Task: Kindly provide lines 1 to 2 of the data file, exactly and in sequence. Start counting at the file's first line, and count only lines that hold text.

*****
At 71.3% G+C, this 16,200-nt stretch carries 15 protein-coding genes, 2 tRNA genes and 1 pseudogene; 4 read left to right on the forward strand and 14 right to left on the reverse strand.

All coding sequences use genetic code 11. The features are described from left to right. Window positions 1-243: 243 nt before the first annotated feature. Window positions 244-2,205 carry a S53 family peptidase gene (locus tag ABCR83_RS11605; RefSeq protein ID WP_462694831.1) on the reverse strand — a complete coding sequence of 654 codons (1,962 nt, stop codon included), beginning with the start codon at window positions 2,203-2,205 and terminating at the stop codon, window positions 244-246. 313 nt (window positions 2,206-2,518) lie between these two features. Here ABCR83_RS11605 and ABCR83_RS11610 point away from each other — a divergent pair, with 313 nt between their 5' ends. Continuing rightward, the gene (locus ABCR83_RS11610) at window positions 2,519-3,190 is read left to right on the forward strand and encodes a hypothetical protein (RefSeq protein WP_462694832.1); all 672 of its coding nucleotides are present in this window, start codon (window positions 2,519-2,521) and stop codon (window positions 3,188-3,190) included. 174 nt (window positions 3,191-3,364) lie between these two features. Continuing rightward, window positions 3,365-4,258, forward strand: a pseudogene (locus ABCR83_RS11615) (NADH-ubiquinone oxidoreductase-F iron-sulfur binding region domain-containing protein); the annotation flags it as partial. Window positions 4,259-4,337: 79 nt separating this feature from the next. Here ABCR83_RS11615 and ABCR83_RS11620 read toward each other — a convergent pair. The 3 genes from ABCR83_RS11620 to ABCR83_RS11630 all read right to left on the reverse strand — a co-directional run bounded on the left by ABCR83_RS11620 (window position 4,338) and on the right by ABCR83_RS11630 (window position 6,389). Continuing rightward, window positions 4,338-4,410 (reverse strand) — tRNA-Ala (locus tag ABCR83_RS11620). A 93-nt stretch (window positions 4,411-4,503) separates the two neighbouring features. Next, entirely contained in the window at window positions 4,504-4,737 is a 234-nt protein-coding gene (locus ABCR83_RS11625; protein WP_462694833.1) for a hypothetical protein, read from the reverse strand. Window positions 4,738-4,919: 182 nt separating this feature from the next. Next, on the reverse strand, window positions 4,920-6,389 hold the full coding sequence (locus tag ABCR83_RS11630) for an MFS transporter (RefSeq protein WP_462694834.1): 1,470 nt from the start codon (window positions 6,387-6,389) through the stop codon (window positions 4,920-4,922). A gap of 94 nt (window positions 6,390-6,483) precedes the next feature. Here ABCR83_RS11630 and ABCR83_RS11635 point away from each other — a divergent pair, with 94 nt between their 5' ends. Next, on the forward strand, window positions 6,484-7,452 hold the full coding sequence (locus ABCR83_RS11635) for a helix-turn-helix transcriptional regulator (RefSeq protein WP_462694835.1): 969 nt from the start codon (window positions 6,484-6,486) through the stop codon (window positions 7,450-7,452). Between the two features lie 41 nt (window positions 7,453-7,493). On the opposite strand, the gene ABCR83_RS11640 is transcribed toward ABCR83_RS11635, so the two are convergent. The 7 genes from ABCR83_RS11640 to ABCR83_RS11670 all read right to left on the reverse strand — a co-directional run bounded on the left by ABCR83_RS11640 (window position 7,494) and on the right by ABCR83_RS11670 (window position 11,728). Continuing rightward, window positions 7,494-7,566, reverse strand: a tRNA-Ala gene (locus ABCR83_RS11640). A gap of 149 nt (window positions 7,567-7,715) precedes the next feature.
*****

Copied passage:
At 71.3% G+C, this 16,200-nt stretch carries 15 protein-coding genes, 2 tRNA genes and 1 pseudogene; 4 read left to right on the forward strand and 14 right to left on the reverse strand.

All coding sequences use genetic code 11. The features are described from left to right. Window positions 1-243: 243 nt before the first annotated feature. Window positions 244-2,205 carry a S53 family peptidase gene (locus tag ABCR83_RS11605; RefSeq protein ID WP_462694831.1) on the reverse strand — a complete coding sequence of 654 codons (1,962 nt, stop codon included), beginning with the start codon at window positions 2,203-2,205 and terminating at the stop codon, window positions 244-246. 313 nt (window positions 2,206-2,518) lie between these two features. Here ABCR83_RS11605 and ABCR83_RS11610 point away from each other — a divergent pair, with 313 nt between their 5' ends. Continuing rightward, the gene (locus ABCR83_RS11610) at window positions 2,519-3,190 is read left to right on the forward strand and encodes a hypothetical protein (RefSeq protein WP_462694832.1); all 672 of its coding nucleotides are present in this window, start codon (window positions 2,519-2,521) and stop codon (window positions 3,188-3,190) included. 174 nt (window positions 3,191-3,364) lie between these two features. Continuing rightward, window positions 3,365-4,258, forward strand: a pseudogene (locus ABCR83_RS11615) (NADH-ubiquinone oxidoreductase-F iron-sulfur binding region domain-containing protein); the annotation flags it as partial. Window positions 4,259-4,337: 79 nt separating this feature from the next. Here ABCR83_RS11615 and ABCR83_RS11620 read toward each other — a convergent pair. The 3 genes from ABCR83_RS11620 to ABCR83_RS11630 all read right to left on the reverse strand — a co-directional run bounded on the left by ABCR83_RS11620 (window position 4,338) and on the right by ABCR83_RS11630 (window position 6,389). Continuing rightward, window positions 4,338-4,410 (reverse strand) — tRNA-Ala (locus tag ABCR83_RS11620). A 93-nt stretch (window positions 4,411-4,503) separates the two neighbouring features. Next, entirely contained in the window at window positions 4,504-4,737 is a 234-nt protein-coding gene (locus ABCR83_RS11625; protein WP_462694833.1) for a hypothetical protein, read from the reverse strand. Window positions 4,738-4,919: 182 nt separating this feature from the next. Next, on the reverse strand, window positions 4,920-6,389 hold the full coding sequence (locus tag ABCR83_RS11630) for an MFS transporter (RefSeq protein WP_462694834.1): 1,470 nt from the start codon (window positions 6,387-6,389) through the stop codon (window positions 4,920-4,922). A gap of 94 nt (window positions 6,390-6,483) precedes the next feature. Here ABCR83_RS11630 and ABCR83_RS11635 point away from each other — a divergent pair, with 94 nt between their 5' ends. Next, on the forward strand, window positions 6,484-7,452 hold the full coding sequence (locus ABCR83_RS11635) for a helix-turn-helix transcriptional regulator (RefSeq protein WP_462694835.1): 969 nt from the start codon (window positions 6,484-6,486) through the stop codon (window positions 7,450-7,452). Between the two features lie 41 nt (window positions 7,453-7,493). On the opposite strand, the gene ABCR83_RS11640 is transcribed toward ABCR83_RS11635, so the two are convergent. The 7 genes from ABCR83_RS11640 to ABCR83_RS11670 all read right to left on the reverse strand — a co-directional run bounded on the left by ABCR83_RS11640 (window position 7,494) and on the right by ABCR83_RS11670 (window position 11,728). Continuing rightward, window positions 7,494-7,566, reverse strand: a tRNA-Ala gene (locus ABCR83_RS11640). A gap of 149 nt (window positions 7,567-7,715) precedes the next feature.